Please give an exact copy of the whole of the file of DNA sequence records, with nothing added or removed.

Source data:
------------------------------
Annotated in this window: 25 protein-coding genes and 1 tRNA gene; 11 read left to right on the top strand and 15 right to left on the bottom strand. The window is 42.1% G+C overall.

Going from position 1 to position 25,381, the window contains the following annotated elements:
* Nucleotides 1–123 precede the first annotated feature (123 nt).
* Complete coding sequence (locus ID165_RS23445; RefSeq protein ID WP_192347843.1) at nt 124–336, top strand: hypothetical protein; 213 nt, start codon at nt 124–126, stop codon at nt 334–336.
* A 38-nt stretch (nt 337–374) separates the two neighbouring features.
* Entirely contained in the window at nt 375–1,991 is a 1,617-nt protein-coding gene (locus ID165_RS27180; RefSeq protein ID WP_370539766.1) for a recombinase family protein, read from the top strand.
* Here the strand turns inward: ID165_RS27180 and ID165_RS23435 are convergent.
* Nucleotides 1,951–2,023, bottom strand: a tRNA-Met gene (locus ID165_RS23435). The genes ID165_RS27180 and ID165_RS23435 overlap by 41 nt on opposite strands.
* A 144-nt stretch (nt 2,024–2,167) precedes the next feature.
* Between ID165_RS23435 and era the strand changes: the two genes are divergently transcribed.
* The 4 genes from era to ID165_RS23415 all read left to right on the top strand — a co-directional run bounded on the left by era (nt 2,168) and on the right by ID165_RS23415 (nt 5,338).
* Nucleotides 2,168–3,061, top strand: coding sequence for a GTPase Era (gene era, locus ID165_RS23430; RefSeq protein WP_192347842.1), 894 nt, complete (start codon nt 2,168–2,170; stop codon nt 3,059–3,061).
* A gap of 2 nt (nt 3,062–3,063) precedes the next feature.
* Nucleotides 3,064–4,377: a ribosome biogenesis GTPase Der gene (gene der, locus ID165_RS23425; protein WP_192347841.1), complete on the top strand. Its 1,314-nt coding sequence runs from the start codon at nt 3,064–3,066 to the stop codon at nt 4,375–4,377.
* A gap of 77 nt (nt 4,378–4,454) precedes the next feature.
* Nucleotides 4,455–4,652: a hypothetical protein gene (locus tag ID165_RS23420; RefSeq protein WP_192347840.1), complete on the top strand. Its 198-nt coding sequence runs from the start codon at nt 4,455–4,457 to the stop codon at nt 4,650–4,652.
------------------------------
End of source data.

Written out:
Annotated in this window: 25 protein-coding genes and 1 tRNA gene; 11 read left to right on the top strand and 15 right to left on the bottom strand. The window is 42.1% G+C overall.

Going from position 1 to position 25,381, the window contains the following annotated elements:
* Nucleotides 1–123 precede the first annotated feature (123 nt).
* Complete coding sequence (locus ID165_RS23445; RefSeq protein ID WP_192347843.1) at nt 124–336, top strand: hypothetical protein; 213 nt, start codon at nt 124–126, stop codon at nt 334–336.
* A 38-nt stretch (nt 337–374) separates the two neighbouring features.
* Entirely contained in the window at nt 375–1,991 is a 1,617-nt protein-coding gene (locus ID165_RS27180; RefSeq protein ID WP_370539766.1) for a recombinase family protein, read from the top strand.
* Here the strand turns inward: ID165_RS27180 and ID165_RS23435 are convergent.
* Nucleotides 1,951–2,023, bottom strand: a tRNA-Met gene (locus ID165_RS23435). The genes ID165_RS27180 and ID165_RS23435 overlap by 41 nt on opposite strands.
* A 144-nt stretch (nt 2,024–2,167) precedes the next feature.
* Between ID165_RS23435 and era the strand changes: the two genes are divergently transcribed.
* The 4 genes from era to ID165_RS23415 all read left to right on the top strand — a co-directional run bounded on the left by era (nt 2,168) and on the right by ID165_RS23415 (nt 5,338).
* Nucleotides 2,168–3,061, top strand: coding sequence for a GTPase Era (gene era, locus ID165_RS23430; RefSeq protein WP_192347842.1), 894 nt, complete (start codon nt 2,168–2,170; stop codon nt 3,059–3,061).
* A gap of 2 nt (nt 3,062–3,063) precedes the next feature.
* Nucleotides 3,064–4,377: a ribosome biogenesis GTPase Der gene (gene der, locus ID165_RS23425; protein WP_192347841.1), complete on the top strand. Its 1,314-nt coding sequence runs from the start codon at nt 3,064–3,066 to the stop codon at nt 4,375–4,377.
* A gap of 77 nt (nt 4,378–4,454) precedes the next feature.
* Nucleotides 4,455–4,652: a hypothetical protein gene (locus tag ID165_RS23420; RefSeq protein WP_192347840.1), complete on the top strand. Its 198-nt coding sequence runs from the start codon at nt 4,455–4,457 to the stop codon at nt 4,650–4,652.